My First Rookie Lessons - Major League Fishing

My First Rookie Lessons

Image for My First Rookie Lessons
Eric Jackson
Learning from mistakes at Okeechobee while preparing for Hartwell
March 8, 2016 • Eric Jackson • Angler Columns

(The writer's opinions and observations expressed here are his own, and do not necessarily reflect or represent the views, policies or positions of FLW.)


These next couple of weeks are going to be busy for the 170 pros that fish the Walmart FLW Tour, myself included, as we prepare for stop No. 2 at Lake Hartwell.

As I make final arrangements to head to South Carolina, I’m spending some time recalling the important lessons that I learned in my rookie debut at Lake Okeechobee.

To be honest, I felt a bit overwhelmed at the opener. Okeechobee is a big lake, and I hadn’t fished there prior to last fall.

I used the FLW website, as well as other sources, to review information about prior winning patterns and decided that Brett Hite’s pattern from 2014 would be a great one for me to focus on to eliminate some of the challenge of having so much area to learn. When he won, he fished a small area in Harney Pond and learned it well.

I sought to do the same. In practice, I learned the grass lines in the community pools and had such a great first two days that I really thought I had something going. My smallest fish in two days weighed more than 2 pounds. My biggest was around 7, but I was catching 4- to 5-pounders several times each day.

On the off day before the tournament and for the first two days of competition the winds changed and muddied up Harney Pond. I didn’t have a Plan B (I really wanted to pick a strategy and run with it), even though people said I needed one.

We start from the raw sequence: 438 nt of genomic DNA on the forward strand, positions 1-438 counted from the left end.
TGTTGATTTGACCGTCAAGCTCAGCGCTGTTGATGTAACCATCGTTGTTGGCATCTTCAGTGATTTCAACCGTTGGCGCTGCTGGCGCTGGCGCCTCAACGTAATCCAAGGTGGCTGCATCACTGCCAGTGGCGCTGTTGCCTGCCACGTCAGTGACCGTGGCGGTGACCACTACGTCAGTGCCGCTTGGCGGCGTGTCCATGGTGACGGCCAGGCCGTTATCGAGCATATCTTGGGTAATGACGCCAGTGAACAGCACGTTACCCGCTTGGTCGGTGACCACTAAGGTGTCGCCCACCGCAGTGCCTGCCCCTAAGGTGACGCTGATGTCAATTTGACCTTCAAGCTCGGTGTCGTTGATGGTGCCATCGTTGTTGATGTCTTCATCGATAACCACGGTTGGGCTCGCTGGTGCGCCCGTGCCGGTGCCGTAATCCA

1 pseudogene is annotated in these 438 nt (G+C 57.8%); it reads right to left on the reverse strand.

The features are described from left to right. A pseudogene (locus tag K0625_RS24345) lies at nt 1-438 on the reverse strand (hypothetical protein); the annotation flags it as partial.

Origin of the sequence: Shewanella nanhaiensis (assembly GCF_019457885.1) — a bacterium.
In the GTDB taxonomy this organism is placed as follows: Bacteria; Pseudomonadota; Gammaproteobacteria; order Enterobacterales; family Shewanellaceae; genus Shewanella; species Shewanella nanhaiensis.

On day one, I had only five bites and caught four fish for 7 pounds. It was game time, and I was getting crushed!

On day two, I stuck with my plan again until about noon and only had two fish for 4 pounds, yet the winds were terrible and the water even dirtier. Plan B was formed with only three hours left. I moved behind the reeds and found clear water and hoped the bass would find their way in there.

Never being back in those trails, it took me 20 minutes to find my way in and another 15 to find some good-looking territory. It paid off, however, with a 5-pounder, a 3-pounder and a 2-pounder in a small area all on different lures. I was flipping a Strike King Rage Craw and swimming a Naked Rage Blade or Strike King swim jig in the lily pads.

It took me another 15 minutes to find my way out of there, and a full-speed run barely got me to the check-in on time.